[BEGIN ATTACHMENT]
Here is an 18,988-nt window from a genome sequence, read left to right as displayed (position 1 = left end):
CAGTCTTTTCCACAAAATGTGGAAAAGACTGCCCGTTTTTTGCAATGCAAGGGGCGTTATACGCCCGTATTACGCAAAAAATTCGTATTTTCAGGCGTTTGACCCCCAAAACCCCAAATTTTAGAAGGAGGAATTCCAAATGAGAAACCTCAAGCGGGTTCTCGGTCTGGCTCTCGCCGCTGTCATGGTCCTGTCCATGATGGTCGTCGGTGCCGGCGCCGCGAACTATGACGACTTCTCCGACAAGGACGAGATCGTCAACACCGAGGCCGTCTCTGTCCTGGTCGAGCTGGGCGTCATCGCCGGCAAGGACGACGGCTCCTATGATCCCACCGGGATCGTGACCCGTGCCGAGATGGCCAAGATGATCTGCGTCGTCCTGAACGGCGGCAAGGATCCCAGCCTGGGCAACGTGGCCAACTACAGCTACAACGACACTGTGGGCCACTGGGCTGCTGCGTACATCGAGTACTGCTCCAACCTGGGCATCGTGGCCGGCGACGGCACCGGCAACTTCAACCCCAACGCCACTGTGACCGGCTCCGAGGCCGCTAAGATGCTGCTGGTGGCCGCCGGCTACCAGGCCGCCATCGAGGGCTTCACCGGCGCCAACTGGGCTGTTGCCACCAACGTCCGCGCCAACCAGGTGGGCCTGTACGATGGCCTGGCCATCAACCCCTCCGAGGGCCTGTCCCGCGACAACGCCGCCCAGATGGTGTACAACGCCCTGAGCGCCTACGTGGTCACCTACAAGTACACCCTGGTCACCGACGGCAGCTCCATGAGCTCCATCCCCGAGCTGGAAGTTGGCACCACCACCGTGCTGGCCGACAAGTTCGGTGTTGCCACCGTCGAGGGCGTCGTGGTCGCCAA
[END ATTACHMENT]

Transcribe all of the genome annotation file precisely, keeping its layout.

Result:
Here is an 18,988-nt window from a genome sequence, read left to right as displayed (position 1 = left end):
CAGTCTTTTCCACAAAATGTGGAAAAGACTGCCCGTTTTTTGCAATGCAAGGGGCGTTATACGCCCGTATTACGCAAAAAATTCGTATTTTCAGGCGTTTGACCCCCAAAACCCCAAATTTTAGAAGGAGGAATTCCAAATGAGAAACCTCAAGCGGGTTCTCGGTCTGGCTCTCGCCGCTGTCATGGTCCTGTCCATGATGGTCGTCGGTGCCGGCGCCGCGAACTATGACGACTTCTCCGACAAGGACGAGATCGTCAACACCGAGGCCGTCTCTGTCCTGGTCGAGCTGGGCGTCATCGCCGGCAAGGACGACGGCTCCTATGATCCCACCGGGATCGTGACCCGTGCCGAGATGGCCAAGATGATCTGCGTCGTCCTGAACGGCGGCAAGGATCCCAGCCTGGGCAACGTGGCCAACTACAGCTACAACGACACTGTGGGCCACTGGGCTGCTGCGTACATCGAGTACTGCTCCAACCTGGGCATCGTGGCCGGCGACGGCACCGGCAACTTCAACCCCAACGCCACTGTGACCGGCTCCGAGGCCGCTAAGATGCTGCTGGTGGCCGCCGGCTACCAGGCCGCCATCGAGGGCTTCACCGGCGCCAACTGGGCTGTTGCCACCAACGTCCGCGCCAACCAGGTGGGCCTGTACGATGGCCTGGCCATCAACCCCTCCGAGGGCCTGTCCCGCGACAACGCCGCCCAGATGGTGTACAACGCCCTGAGCGCCTACGTGGTCACCTACAAGTACACCCTGGTCACCGACGGCAGCTCCATGAGCTCCATCCCCGAGCTGGAAGTTGGCACCACCACCGTGCTGGCCGACAAGTTCGGTGTTGCCACCGTCGAGGGCGTCGTGGTCGCCAA